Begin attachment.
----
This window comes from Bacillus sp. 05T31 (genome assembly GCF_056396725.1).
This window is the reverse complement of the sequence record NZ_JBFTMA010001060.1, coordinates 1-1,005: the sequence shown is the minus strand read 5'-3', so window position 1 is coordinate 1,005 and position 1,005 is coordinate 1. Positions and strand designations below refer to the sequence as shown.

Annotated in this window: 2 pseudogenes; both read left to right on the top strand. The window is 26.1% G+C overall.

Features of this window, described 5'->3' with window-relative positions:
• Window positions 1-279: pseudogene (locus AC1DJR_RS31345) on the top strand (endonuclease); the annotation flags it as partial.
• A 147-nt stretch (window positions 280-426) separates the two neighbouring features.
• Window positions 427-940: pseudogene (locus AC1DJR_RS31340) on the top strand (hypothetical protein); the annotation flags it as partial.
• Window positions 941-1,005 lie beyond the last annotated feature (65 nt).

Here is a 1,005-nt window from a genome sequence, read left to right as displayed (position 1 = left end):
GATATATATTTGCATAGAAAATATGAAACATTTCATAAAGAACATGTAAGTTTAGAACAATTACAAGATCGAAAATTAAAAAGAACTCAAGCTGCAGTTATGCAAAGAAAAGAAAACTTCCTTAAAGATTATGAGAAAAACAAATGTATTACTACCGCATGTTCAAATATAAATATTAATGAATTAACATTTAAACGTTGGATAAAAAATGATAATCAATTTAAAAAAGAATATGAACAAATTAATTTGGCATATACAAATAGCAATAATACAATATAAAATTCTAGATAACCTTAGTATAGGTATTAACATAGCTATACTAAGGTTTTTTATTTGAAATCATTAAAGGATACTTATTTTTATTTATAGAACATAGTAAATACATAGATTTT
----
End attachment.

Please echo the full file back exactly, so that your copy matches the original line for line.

This window comes from Bacillus sp. 05T31 (genome assembly GCF_056396725.1).
This window is the reverse complement of the sequence record NZ_JBFTMA010001060.1, coordinates 1-1,005: the sequence shown is the minus strand read 5'-3', so window position 1 is coordinate 1,005 and position 1,005 is coordinate 1. Positions and strand designations below refer to the sequence as shown.

Annotated in this window: 2 pseudogenes; both read left to right on the top strand. The window is 26.1% G+C overall.

Features of this window, described 5'->3' with window-relative positions:
• Window positions 1-279: pseudogene (locus AC1DJR_RS31345) on the top strand (endonuclease); the annotation flags it as partial.
• A 147-nt stretch (window positions 280-426) separates the two neighbouring features.
• Window positions 427-940: pseudogene (locus AC1DJR_RS31340) on the top strand (hypothetical protein); the annotation flags it as partial.
• Window positions 941-1,005 lie beyond the last annotated feature (65 nt).

Here is a 1,005-nt window from a genome sequence, read left to right as displayed (position 1 = left end):
GATATATATTTGCATAGAAAATATGAAACATTTCATAAAGAACATGTAAGTTTAGAACAATTACAAGATCGAAAATTAAAAAGAACTCAAGCTGCAGTTATGCAAAGAAAAGAAAACTTCCTTAAAGATTATGAGAAAAACAAATGTATTACTACCGCATGTTCAAATATAAATATTAATGAATTAACATTTAAACGTTGGATAAAAAATGATAATCAATTTAAAAAAGAATATGAACAAATTAATTTGGCATATACAAATAGCAATAATACAATATAAAATTCTAGATAACCTTAGTATAGGTATTAACATAGCTATACTAAGGTTTTTTATTTGAAATCATTAAAGGATACTTATTTTTATTTATAGAACATAGTAAATACATAGATTTT